The CPU local bus 210 (comprising address, data and control components) provides for the interconnection of the processor 202, an optional math coprocessor 204, an optional cache controller 206, and an optional cache memory 208. Also coupled onto the CPU local bus 210 is a system buffer 212. The system buffer 212 is itself connected to a system bus 216 which comprises address, data and control components. The system bus 216 extends between the system buffer 212 and I/O buffer 228. The system bus 216 is further connected to the bus control unit 214, a direct memory access (DMA) control unit 220 and a JTAG control unit 300. The DMA control unit 220 includes a central arbiter 224 and a DMA controller 222. The JTAG control unit 300 provides the boundary scan test data and control for the illustrated embodiment. The I/O buffer 228 provides an interface between the system bus 216 and an I/O bus 230. An oscillator 207 is connected, as shown, for providing suitable clock signals to the computer system 100. A buffer 218 is coupled between the system bus 216 and a planar I/O bus 234. The planar I/O bus 234 includes address, data, and control components. Coupled along the planar I/O bus 234 are a variety of I/O adapters and other peripheral components.
Connected to the I/O bus 230 is a plurality of I/O bus connectors having accommodating slots 232 for receiving adapter cards as illustrated, in exemplary fashion, in FIGS. 3 and 4, which may be further connected to I/O devices or memory (e.g., hardfile 106). Only two I/O connectors 232 are shown for convenience, but additional I/O connectors may easily be added to suit the needs of a particular system. The I/O bus 230, a Micro Channel bus in this example, can be any type of I/O bus (industrial standard I/O buses or proprietary I/O buses). The procedure this invention teaches is applied, in an exemplary manner, to the implementation of JTAG boundary scan test on the I/O bus.
Boundary scan has become an emerging card level test method in the electronic system design environment. The basic working principle is to enable a controller programmed to carry out a given protocol to send (scan in) a serial test data stream to all specific components or a specific component in the system or module and then to receive (scan out) a serial data stream from all the specific components or the specific component or module. By using this method the controller can conduct various testings for maintenance, diagnostic, fault isolation or component buildin self test (BIST) purposes. Generally speaking any of the terms which connote testing or such a similar procedure or protocol are meant to be interpreted in their broadest sense as applied to the present innovation.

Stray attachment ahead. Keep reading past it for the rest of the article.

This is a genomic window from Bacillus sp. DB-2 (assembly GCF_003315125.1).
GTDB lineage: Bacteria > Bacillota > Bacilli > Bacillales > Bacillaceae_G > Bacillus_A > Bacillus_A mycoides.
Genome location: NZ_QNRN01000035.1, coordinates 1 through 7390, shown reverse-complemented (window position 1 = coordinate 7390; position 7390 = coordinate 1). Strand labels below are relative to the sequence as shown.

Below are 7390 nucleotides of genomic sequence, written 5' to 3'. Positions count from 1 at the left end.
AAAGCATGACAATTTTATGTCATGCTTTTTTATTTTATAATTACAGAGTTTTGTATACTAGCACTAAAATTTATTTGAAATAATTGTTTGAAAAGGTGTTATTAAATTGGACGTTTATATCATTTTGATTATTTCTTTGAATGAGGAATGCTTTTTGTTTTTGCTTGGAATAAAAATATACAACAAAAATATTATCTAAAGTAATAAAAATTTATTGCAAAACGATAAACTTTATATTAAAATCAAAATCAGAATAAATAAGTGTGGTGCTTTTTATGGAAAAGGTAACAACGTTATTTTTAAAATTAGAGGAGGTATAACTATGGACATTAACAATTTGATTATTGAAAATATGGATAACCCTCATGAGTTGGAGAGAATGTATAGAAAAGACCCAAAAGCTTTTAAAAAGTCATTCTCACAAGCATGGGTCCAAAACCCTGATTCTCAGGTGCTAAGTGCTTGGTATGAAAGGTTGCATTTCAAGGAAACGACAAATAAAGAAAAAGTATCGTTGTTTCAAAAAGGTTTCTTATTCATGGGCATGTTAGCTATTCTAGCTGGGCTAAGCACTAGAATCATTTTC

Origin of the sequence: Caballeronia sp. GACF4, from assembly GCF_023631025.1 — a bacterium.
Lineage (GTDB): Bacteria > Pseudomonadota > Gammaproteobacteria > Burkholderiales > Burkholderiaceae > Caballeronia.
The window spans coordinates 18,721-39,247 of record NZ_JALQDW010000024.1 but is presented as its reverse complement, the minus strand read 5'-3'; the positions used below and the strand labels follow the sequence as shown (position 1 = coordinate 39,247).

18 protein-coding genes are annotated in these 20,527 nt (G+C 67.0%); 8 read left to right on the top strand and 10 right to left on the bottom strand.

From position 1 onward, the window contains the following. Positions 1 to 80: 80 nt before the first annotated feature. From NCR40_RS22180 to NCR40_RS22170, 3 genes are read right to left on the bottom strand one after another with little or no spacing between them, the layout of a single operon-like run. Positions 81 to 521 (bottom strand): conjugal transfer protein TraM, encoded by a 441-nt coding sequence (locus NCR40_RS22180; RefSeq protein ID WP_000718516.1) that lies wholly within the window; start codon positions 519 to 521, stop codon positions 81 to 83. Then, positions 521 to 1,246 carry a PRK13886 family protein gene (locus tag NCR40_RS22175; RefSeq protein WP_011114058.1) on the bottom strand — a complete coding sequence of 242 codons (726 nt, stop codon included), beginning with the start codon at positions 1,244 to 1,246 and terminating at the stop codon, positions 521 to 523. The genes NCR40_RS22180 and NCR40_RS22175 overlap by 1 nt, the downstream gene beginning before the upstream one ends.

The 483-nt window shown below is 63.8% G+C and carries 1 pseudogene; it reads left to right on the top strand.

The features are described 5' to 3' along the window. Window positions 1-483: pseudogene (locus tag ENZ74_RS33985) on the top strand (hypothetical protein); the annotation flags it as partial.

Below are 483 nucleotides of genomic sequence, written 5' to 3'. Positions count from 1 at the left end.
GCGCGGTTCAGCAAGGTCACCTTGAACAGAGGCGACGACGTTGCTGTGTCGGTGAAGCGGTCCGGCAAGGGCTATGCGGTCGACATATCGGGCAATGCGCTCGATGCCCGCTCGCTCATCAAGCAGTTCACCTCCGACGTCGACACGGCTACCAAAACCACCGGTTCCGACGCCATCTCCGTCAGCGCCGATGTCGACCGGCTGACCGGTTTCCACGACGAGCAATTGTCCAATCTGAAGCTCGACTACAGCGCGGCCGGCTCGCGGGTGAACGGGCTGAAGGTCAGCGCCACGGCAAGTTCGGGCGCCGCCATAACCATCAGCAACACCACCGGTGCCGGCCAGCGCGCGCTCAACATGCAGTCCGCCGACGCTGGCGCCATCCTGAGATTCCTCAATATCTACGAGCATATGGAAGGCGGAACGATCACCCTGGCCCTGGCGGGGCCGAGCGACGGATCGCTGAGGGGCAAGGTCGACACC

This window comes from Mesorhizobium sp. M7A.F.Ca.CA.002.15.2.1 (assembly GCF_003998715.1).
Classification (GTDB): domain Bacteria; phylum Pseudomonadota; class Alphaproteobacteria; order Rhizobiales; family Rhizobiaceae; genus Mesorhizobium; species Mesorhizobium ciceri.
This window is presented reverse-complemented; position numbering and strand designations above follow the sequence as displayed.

Certain systems include circuits composed of a planar, such as planar 200 as shown in FIG. 2, on which all the common circuits and eight card slots reside and, as an example, a planar may contain eight switch port cards plugged into the eight plug-in card slots.
In order to carry out the boundary scan test, all the major large scale integration (LSI) or very large scale integration (VLSI) components in the system, including all the common VLSI components on the planar and all the VLSI components on all the switch port cards, need to be scanned in and out with serial test data stream. Operational requirements may be such that not all the card slots will be populated for all the different systems. Depending upon system requirements, some systems may only need one or two switch port cards. Passing the serial test scan data stream through those slots without a card plugged in is less burdensome, efficient and inexpensive when done within the principles of the present invention.
Referring now to FIG. 3, based on the industry boundary scan standard (JTAG/IEEE P1149.1), four signals are required. They are test data input (TDI), test data output (TDO), test clock input (TCK) and test mode select input (TMS). These signals may, for example, be controlled by the previously identified JTAG control circuit 300. This control circuit is specified in the JTAG standard and is central to the testing procedure, but is a collateral feature of this disclosure. Signals TCK and TMS are bused signals (i.e. they are common to the system planar and all the plug-in cards).